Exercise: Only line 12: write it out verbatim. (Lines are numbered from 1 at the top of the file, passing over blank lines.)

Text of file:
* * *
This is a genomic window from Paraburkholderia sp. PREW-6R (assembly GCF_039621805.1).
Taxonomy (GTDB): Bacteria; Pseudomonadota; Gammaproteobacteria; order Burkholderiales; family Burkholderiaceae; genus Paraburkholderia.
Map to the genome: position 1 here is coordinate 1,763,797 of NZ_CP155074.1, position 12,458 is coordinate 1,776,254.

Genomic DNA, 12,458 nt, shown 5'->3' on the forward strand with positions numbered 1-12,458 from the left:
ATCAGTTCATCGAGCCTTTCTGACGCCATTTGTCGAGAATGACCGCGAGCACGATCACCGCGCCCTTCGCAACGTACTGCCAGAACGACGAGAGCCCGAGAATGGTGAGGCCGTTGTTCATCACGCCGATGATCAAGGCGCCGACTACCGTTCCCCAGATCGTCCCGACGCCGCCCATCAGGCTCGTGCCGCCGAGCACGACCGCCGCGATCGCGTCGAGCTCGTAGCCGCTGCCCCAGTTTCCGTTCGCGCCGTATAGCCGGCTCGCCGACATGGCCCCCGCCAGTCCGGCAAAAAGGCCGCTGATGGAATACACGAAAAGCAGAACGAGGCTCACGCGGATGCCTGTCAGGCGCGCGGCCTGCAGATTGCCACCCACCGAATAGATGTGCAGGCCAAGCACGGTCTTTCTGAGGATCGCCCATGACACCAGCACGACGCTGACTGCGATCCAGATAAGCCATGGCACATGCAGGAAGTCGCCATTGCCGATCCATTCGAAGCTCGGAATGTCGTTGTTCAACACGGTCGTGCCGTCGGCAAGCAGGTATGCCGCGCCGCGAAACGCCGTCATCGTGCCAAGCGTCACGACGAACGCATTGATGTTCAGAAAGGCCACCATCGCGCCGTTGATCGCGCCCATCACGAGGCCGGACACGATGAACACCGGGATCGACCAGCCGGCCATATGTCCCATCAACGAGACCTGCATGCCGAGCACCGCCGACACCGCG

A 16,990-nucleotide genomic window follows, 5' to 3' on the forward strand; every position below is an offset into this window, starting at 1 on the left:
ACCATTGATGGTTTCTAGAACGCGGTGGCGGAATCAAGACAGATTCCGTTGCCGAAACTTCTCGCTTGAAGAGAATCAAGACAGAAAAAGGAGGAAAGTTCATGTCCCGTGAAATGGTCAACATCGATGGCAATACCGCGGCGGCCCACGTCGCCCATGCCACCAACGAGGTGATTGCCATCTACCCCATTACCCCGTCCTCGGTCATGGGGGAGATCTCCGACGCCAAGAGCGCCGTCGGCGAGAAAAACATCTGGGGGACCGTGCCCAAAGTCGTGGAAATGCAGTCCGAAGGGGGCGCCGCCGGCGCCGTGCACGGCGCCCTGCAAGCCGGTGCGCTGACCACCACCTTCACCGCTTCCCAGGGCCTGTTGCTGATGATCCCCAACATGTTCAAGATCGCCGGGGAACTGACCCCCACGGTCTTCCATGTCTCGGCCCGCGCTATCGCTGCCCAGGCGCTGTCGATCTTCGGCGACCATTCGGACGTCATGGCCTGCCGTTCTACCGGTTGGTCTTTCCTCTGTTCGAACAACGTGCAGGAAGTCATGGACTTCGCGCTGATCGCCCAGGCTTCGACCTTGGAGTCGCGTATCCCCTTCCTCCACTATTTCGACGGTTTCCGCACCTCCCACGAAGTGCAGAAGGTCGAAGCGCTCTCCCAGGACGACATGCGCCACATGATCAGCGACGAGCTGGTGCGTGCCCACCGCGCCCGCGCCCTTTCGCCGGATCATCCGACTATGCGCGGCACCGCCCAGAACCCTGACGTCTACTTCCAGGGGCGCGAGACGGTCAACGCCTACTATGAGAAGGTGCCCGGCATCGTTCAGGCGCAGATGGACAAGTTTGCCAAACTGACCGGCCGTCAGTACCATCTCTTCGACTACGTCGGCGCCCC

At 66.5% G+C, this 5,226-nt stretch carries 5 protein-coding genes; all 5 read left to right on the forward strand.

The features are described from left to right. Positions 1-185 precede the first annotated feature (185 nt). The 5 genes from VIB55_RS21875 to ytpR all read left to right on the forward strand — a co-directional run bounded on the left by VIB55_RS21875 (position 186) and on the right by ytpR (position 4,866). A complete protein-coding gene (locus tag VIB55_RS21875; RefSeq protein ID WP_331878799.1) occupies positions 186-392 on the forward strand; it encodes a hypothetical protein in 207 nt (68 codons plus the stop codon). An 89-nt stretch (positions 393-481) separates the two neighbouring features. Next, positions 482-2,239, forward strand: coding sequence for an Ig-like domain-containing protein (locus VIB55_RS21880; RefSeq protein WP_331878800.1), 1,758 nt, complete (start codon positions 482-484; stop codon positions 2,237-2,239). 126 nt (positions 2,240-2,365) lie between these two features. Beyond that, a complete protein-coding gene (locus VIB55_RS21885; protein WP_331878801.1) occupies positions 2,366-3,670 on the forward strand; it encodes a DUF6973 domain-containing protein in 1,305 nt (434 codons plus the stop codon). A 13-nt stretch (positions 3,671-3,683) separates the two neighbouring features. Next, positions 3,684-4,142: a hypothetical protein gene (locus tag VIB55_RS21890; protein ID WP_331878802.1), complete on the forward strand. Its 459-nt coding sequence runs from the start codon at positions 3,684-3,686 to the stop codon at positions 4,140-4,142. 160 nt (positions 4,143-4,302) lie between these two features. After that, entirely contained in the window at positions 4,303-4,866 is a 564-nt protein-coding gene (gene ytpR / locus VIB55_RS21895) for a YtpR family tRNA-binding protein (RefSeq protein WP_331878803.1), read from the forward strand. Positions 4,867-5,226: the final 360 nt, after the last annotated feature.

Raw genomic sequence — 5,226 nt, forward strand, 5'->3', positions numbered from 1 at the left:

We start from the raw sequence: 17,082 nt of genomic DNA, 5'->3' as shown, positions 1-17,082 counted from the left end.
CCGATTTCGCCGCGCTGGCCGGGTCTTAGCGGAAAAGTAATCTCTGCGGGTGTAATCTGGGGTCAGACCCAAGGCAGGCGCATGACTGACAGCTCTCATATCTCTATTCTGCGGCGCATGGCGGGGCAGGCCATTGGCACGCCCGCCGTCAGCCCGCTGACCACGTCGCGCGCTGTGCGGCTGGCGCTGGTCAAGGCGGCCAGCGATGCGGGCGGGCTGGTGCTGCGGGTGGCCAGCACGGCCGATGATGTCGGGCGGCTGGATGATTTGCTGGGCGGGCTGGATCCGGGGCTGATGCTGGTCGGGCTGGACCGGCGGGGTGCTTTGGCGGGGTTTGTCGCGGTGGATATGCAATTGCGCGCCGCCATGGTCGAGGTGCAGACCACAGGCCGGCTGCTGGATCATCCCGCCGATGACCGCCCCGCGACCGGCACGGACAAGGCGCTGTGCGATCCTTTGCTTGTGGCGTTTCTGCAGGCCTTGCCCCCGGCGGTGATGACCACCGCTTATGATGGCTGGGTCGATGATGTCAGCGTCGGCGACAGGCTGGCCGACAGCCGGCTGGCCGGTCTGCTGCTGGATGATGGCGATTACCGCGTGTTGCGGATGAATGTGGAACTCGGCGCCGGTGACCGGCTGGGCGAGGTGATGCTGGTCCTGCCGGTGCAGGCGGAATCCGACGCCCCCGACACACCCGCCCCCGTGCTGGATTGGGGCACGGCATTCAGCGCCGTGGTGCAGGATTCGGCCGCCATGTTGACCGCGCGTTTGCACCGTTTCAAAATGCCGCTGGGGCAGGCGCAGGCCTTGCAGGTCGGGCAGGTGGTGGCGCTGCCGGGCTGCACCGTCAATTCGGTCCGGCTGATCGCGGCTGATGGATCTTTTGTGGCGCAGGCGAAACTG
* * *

CCGATTTCGCCGCGCTGGCCGGGTCTTAGCGGAAAAGTAATCTCTGCGGGTGTAATCTGGGGTCAGACCCAAGGCAGGCGCATGACTGACAGCTCTCATATCTCTATTCTGCGGCGCATGGCGGGGCAGGCCATTGGCACGCCCGCCGTCAGCCCGCTGACCACGTCGCGCGCTGTGCGGCTGGCGCTGGTCAAGGCGGCCAGCGATGCGGGCGGGCTGGTGCTGCGGGTGGCCAGCACGGCCGATGATGTCGGGCGGCTGGATGATTTGCTGGGCGGGCTGGATCCGGGGCTGATGCTGGTCGGGCTGGACCGGCGGGGTGCTTTGGCGGGGTTTGTCGCGGTGGATATGCAATTGCGCGCCGCCATGGTCGAGGTGCAGACCACAGGCCGGCTGCTGGATCATCCCGCCGATGACCGCCCCGCGACCGGCACGGACAAGGCGCTGTGCGATCCTTTGCTTGTGGCGTTTCTGCAGGCCTTGCCCCCGGCGGTGATGACCACCGCTTATGATGGCTGGGTCGATGATGTCAGCGTCGGCGACAGGCTGGCCGACAGCCGGCTGGCCGGTCTGCTGCTGGATGATGGCGATTACCGCGTGTTGCGGATGAATGTGGAACTCGGCGCCGGTGACCGGCTGGGCGAGGTGATGCTGGTCCTGCCGGTGCAGGCGGAATCCGACGCCCCCGACACACCCGCCCCCGTGCTGGATTGGGGCACGGCATTCAGCGCCGTGGTGCAGGATTCGGCCGCCATGTTGACCGCGCGTTTGCACCGTTTCAAAATGCCGCTGGGGCAGGCGCAGGCCTTGCAGGTCGGGCAGGTGGTGGCGCTGCCGGGCTGCACCGTCAATTCGGTCCGGCTGATCGCGGCTGATGGATCTTTTGTGGCGCAGGCGAAACTG